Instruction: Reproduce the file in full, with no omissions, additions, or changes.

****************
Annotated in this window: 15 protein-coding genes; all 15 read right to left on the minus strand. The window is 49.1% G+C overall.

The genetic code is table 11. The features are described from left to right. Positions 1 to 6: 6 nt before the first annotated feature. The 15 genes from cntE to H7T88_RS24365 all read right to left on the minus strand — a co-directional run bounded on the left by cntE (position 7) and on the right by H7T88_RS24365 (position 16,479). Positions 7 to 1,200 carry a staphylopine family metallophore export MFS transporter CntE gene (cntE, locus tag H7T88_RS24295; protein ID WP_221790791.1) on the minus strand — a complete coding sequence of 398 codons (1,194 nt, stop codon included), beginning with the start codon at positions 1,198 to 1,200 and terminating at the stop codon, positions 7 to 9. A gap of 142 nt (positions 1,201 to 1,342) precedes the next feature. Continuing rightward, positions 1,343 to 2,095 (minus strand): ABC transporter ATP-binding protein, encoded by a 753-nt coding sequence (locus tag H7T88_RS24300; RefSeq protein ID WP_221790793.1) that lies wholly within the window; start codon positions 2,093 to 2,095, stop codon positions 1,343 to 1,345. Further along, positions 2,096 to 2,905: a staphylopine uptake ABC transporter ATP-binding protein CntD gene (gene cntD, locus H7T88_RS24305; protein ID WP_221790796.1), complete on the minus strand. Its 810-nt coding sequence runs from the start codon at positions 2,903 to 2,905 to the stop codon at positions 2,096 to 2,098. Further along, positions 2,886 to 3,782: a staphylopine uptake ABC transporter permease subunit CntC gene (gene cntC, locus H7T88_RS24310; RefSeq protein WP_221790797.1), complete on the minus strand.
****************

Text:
Annotated in this window: 15 protein-coding genes; all 15 read right to left on the minus strand. The window is 49.1% G+C overall.

The genetic code is table 11. The features are described from left to right. Positions 1 to 6: 6 nt before the first annotated feature. The 15 genes from cntE to H7T88_RS24365 all read right to left on the minus strand — a co-directional run bounded on the left by cntE (position 7) and on the right by H7T88_RS24365 (position 16,479). Positions 7 to 1,200 carry a staphylopine family metallophore export MFS transporter CntE gene (cntE, locus tag H7T88_RS24295; protein ID WP_221790791.1) on the minus strand — a complete coding sequence of 398 codons (1,194 nt, stop codon included), beginning with the start codon at positions 1,198 to 1,200 and terminating at the stop codon, positions 7 to 9. A gap of 142 nt (positions 1,201 to 1,342) precedes the next feature. Continuing rightward, positions 1,343 to 2,095 (minus strand): ABC transporter ATP-binding protein, encoded by a 753-nt coding sequence (locus tag H7T88_RS24300; RefSeq protein ID WP_221790793.1) that lies wholly within the window; start codon positions 2,093 to 2,095, stop codon positions 1,343 to 1,345. Further along, positions 2,096 to 2,905: a staphylopine uptake ABC transporter ATP-binding protein CntD gene (gene cntD, locus H7T88_RS24305; protein ID WP_221790796.1), complete on the minus strand. Its 810-nt coding sequence runs from the start codon at positions 2,903 to 2,905 to the stop codon at positions 2,096 to 2,098. Further along, positions 2,886 to 3,782: a staphylopine uptake ABC transporter permease subunit CntC gene (gene cntC, locus H7T88_RS24310; RefSeq protein WP_221790797.1), complete on the minus strand.